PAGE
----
L'Aigle (meteorite)

Coordinates: 48°46′N 0°38′E / 48.767°N 0.633°E / 48.767; 0.633
From Wikipedia, the free encyclopedia
fragment of the L'Aigle meteorite
ClassOrdinary chondrite
Coordinates48°46′N 0°38′E / 48.767°N 0.633°E / 48.767; 0.633[1]
Observed fallYes
Fall date26 April 1803
TKW37 kg (82 lb)
Strewn fieldYes
Related media on Wikimedia Commons

L'Aigle is a L6 meteorite that fell on 26 April 1803 in Lower Normandy, France.

Representation of the stray field in the report by Jean-Baptiste Biot


In the early afternoon of 26 April 1803, a meteorite shower of more than 3000 fragments fell upon the town of L'Aigle in Normandy, France. Upon hearing of this event, the French Academy of Sciences sent the young scientist Jean-Baptiste Biot to investigate.[2] After painstaking work in the field, he reported two kinds of evidence pointing to an extraterrestrial origin for the stones:[3][4]

  1. Physical evidence: the sudden appearance of many identical stones similar to other stones fallen from the sky in other places
  2. Moral evidence: many witnesses who observed a "rain of stones thrown by the meteor"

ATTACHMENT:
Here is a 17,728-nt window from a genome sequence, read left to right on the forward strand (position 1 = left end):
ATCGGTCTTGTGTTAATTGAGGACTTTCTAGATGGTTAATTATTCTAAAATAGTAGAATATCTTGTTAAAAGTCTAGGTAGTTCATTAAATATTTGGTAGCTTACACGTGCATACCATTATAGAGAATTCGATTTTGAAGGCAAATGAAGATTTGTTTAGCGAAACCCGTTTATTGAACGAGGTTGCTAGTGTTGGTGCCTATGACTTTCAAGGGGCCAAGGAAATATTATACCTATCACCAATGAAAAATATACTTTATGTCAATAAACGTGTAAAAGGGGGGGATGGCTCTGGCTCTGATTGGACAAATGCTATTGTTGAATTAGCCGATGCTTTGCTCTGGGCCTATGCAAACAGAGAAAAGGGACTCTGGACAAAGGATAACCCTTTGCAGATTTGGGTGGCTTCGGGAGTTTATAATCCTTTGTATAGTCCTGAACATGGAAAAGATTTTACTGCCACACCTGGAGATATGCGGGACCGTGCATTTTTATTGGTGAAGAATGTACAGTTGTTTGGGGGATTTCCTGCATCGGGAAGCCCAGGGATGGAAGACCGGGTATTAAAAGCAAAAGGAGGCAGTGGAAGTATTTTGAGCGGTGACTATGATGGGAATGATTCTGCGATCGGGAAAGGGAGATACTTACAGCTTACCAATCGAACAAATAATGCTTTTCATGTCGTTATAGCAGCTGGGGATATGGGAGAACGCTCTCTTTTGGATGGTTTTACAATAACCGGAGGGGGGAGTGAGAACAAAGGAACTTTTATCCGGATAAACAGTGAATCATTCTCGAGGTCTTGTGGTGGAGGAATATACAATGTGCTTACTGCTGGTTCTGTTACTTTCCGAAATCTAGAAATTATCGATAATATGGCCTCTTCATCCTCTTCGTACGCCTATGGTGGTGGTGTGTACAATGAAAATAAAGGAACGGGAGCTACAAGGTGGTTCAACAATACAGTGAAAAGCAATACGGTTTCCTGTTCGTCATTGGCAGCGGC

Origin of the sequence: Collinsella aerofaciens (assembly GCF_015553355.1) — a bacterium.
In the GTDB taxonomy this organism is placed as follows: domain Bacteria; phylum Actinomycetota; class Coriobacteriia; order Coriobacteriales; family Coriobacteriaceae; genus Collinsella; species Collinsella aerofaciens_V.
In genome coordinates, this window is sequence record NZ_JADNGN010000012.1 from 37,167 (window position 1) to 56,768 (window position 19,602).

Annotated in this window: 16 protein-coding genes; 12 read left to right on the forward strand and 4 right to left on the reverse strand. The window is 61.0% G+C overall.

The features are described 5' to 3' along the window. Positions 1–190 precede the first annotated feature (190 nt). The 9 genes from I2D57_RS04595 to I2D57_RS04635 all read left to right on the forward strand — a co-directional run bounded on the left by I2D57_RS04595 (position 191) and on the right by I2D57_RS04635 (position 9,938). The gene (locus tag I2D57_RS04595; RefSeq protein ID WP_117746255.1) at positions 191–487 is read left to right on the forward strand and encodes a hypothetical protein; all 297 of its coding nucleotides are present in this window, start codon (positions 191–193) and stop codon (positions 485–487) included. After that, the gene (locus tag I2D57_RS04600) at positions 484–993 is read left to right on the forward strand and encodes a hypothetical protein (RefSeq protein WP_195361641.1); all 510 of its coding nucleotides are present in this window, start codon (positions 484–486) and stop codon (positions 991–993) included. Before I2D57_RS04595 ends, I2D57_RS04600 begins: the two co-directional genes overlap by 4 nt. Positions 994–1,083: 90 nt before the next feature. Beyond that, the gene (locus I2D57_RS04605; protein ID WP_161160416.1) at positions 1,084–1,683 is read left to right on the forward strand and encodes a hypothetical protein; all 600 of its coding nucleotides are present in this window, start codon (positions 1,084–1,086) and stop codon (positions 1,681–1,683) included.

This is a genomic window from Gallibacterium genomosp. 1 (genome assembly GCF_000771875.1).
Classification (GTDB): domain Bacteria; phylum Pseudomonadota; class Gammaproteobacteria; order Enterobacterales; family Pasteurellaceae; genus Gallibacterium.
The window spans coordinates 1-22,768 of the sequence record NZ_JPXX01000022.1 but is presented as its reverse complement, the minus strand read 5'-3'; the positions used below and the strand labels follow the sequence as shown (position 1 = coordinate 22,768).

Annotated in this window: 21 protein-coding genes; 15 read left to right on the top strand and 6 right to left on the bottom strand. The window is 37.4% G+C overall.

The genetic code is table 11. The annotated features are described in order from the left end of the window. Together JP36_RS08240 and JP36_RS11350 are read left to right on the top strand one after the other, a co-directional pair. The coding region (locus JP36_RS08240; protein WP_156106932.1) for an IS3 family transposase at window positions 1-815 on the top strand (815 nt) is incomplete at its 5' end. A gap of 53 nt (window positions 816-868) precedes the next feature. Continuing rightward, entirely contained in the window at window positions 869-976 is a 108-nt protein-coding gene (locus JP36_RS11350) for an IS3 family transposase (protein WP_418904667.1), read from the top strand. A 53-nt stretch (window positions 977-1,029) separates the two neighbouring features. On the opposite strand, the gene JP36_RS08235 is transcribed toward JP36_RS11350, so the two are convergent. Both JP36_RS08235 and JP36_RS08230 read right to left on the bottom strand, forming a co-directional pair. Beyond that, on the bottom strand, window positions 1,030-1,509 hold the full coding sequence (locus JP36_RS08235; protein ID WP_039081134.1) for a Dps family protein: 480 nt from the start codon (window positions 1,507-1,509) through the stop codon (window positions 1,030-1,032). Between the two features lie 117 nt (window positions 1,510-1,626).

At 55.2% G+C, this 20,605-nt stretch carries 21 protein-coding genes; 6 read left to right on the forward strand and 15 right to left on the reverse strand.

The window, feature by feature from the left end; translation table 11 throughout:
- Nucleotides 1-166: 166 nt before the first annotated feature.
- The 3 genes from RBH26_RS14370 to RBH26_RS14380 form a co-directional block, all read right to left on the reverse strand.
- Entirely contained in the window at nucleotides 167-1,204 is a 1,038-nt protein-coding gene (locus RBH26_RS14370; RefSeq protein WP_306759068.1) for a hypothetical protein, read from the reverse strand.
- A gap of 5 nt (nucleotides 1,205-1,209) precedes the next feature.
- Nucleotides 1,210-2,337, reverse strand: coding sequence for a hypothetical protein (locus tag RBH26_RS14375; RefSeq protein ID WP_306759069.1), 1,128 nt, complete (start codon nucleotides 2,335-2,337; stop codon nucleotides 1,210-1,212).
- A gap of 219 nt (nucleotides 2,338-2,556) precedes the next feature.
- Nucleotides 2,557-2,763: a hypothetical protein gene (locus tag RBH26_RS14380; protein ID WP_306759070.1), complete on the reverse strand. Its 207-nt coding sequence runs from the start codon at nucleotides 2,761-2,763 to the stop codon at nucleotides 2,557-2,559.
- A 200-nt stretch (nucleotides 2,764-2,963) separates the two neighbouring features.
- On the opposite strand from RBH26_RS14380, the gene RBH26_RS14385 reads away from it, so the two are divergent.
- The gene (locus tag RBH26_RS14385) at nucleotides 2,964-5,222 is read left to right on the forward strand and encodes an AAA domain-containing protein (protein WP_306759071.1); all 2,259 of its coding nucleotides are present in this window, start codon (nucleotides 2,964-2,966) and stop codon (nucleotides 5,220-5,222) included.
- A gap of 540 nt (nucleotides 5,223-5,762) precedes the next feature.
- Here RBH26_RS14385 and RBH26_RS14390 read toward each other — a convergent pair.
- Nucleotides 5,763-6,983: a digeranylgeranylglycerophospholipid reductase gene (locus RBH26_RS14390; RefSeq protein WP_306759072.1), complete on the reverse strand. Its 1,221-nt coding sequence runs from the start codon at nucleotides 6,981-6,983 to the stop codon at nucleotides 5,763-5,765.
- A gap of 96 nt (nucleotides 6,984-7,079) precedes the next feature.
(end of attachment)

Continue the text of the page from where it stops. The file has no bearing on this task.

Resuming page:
Biot's passionate paper describing how these stones must undoubtedly be of extraterrestrial origin effectively gave birth to the science of meteoritics. The L'Aigle event was a milestone in the understanding of meteorites and their origins because at that time the mere existence of meteorites was harshly debated. If they were recognised, their origin was controversial, with most commentators agreeing with Aristotle that they were terrestrial, and witness reports of meteorite falls were treated with great skepticism. The meteorite has since been stored along with Angers, another meteorite that struck France 19 years later, in a room at the Muséum d'histoire naturelle d'Angers, a French natural history museum.[5]

Composition and classification[edit]

It is a L6 type ordinary chondrite.

See also[edit]


  1. ^ Meteoritical Bulletin Database: L'Aigle
  2. ^ Biot, J.-B. (1803). Relation d'un voyage fait dans le département de l'Orne pour constater la réalité d'un météore observé à l'Aigle le 6 floréal an 11 [Account of a journey [that was] made in the department of the Orne in order to confirm the reality of a meteor [that was] observed in l'Aigle on 26 April 1803] (in French). Paris, France: Baudouin.
  3. ^ M. Gounelle. The meteorite fall at L'Aigle on April 26th 1803 and the Biot report.
  4. ^ (Biot, 1803), p. 9.
  5. ^ Pierre-Louis Augereau (2002). Angers Mystérieux (in French). Éditions Cheminements. p. 45. ISBN 2-84478-055-5.

External links[edit]